Recently, there’s been a lot of talk about inflation which is causing no small amount of fear and uncertainty.

Business owners and consumers alike are wondering what the implications are, and how to best navigate the changing economic environment.

The good news is that inflation is temporary, but your dental practice is (hopefully!) forever. With a few smart moves and keeping your wits about you, you can definitely protect yourself and your practice from the effects of inflation and ride the wave with ease.


What kind of effects can we expect to see from inflation?

There are a few ways in which inflation affects the bottom line in your dental practice.

You might have noticed you have less purchasing power because materials, inventory, and equipment are becoming more expensive. We’ve all seen the palava of fuel costs which also naturally increases shipping costs.

The cost of living is increasing across the board, which means employees income needs go up. Add this to the tight labour market, and you might well be seeing employees negotiating higher wages.

Another concern of many business owners is that consumer purchasing behaviour will change, meaning reduced revenue.

So, how can you avoid the effects of inflation and safeguard your dental practice?


1. Review your fee structure

When your costs are rising, there’s only so long you can wait until you need to update your fees to reflect that. It’s always better to increase fees gradually – even if you look at your numbers and realise you need to make a big jump, do it in increments to reduce the stress on patients.

Of course every practice owner fears backlash or loss of business over increased fees, but our experience shows this is just not the case. We have a tonne of advice, scripts, and frameworks around how to increase your fees which is well worth checking out.


2. Cut costs where possible

Increasing profits and revenue is all well and good – but that often requires an up front investment before you see the return. What’s often quicker (and definitely cheaper), is to reduce your costs.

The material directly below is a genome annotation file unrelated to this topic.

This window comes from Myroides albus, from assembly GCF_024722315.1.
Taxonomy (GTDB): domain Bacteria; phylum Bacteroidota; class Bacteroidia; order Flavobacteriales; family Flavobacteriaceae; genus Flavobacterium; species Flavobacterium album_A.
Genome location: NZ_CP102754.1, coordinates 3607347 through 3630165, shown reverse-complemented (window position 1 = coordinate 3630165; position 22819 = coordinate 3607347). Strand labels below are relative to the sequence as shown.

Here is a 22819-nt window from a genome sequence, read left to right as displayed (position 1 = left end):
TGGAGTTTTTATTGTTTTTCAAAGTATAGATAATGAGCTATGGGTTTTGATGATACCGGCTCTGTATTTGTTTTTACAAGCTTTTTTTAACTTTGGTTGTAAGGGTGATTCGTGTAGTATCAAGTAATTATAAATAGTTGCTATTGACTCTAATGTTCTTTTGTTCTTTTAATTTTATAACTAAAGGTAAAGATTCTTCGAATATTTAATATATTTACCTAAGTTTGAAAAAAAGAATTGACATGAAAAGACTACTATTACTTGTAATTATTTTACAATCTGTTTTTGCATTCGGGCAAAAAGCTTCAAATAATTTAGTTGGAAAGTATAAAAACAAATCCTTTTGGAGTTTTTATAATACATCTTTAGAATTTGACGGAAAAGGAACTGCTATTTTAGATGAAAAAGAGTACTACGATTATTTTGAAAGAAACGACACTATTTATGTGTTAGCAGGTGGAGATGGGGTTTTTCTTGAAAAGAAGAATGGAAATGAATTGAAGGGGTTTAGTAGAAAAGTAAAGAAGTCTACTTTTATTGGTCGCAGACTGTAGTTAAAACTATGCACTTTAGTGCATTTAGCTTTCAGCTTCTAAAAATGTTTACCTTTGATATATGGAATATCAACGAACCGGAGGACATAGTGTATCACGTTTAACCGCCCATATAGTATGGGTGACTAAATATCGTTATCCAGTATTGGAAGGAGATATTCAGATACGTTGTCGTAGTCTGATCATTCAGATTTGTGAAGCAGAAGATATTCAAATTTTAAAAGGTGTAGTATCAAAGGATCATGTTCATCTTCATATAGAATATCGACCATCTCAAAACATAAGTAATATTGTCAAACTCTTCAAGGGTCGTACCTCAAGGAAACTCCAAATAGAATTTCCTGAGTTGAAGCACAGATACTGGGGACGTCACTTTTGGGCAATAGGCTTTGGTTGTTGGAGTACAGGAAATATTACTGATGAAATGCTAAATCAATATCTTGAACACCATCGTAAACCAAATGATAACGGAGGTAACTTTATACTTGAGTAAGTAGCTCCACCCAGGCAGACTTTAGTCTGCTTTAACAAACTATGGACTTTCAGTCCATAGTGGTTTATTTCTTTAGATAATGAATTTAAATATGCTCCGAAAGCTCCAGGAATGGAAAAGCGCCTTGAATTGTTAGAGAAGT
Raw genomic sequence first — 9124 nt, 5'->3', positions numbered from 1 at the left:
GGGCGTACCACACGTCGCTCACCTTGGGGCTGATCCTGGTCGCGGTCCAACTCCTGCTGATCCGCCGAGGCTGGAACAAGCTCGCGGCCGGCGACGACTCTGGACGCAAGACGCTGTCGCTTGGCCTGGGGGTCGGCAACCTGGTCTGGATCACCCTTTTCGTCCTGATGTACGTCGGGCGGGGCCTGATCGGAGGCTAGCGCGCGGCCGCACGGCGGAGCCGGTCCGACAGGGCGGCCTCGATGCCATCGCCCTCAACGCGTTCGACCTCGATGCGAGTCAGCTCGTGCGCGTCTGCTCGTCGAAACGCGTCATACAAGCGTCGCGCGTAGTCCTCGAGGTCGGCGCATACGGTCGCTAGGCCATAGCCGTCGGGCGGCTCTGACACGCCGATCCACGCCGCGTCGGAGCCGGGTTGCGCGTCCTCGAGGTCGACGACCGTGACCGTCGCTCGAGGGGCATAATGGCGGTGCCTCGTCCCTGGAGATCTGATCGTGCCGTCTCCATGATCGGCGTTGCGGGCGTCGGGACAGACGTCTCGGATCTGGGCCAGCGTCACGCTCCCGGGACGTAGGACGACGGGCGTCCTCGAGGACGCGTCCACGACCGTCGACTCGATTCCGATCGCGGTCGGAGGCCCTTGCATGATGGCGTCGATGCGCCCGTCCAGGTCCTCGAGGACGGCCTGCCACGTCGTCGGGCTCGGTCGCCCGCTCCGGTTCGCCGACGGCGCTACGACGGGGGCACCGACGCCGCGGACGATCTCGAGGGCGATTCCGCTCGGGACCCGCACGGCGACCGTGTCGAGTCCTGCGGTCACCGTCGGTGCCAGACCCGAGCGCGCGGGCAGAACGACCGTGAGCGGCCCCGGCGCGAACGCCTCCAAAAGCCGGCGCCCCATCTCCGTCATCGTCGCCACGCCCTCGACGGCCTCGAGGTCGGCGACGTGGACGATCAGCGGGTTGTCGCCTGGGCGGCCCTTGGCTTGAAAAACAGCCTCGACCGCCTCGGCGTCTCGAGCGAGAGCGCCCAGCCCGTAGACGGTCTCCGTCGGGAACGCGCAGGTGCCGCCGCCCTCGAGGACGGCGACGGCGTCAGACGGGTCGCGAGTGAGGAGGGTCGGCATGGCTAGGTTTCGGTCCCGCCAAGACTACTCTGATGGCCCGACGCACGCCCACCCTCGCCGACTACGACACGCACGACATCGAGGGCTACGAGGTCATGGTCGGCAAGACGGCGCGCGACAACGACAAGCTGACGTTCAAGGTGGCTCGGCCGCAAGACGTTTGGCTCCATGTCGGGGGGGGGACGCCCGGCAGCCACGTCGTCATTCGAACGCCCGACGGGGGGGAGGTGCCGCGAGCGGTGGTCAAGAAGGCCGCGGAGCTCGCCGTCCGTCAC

While you obviously don’t want to scrimp on quality, all you have to do is audit your profit and loss statement to identify wants vs. needs.


3. Build a buffer of cash flow

Cash flow is oxygen for a business – when businesses run out of cash, they go broke. There’s a distinct difference between profit and cashflow, in that a business won’t necessarily go broke when they run out of profit, but will when they run out of cash.

To keep a steady cash flow in your practice, make sure you’re continuing to get the most out of your assets by turning assets into cash.


4. Be agile and adaptable

One of the most important skills you can master as a business owner is being able to move and adapt with the circumstances in which you operate.

We all saw how quickly the world changed in 2020 and the multitude of new factors and parameters we had to work in.

And the business that thrived, were the ones that could pivot and innovate quickly. Keep an eye on changing conditions and trends, and implement swiftly when required.


5. Focus on your critical drivers

Critical drivers are the activities that we know directly lead to our desired results. If the KPI is the desired effect, the critical driver is the action that produces outcomes.

You might have a KPI for “new patients per month.” But the corresponding critical driver in this instance would be “how many times we ask for a referral.” Focus on executing consistently on the critical drivers, and you’ll find the results and the KPI’s take care of themselves.

Critical drivers are those activities that take 20% of our time and energy but create 80% of our results.

They also tend to fall under three categories; marketing, case presentation or operations/delivery.

If you want to figure out your own critical drivers, it’s important to ask yourself “If I’ve had a good month financially, what was present and happened consistently throughout the month?” “When you’ve had a poor month financially, what did I not do that I should have done? What did I do that I shouldn’t have done?” There’s always a level of fear, uncertainty, and risk whenever the economic environment fluctuates.

Inflation brings with it a few anxieties, but all you really need to do is keep a clear head, protect your practice, and implement these five principles consistently. Just remember that this will pass, and you and your practice will make it out the other side.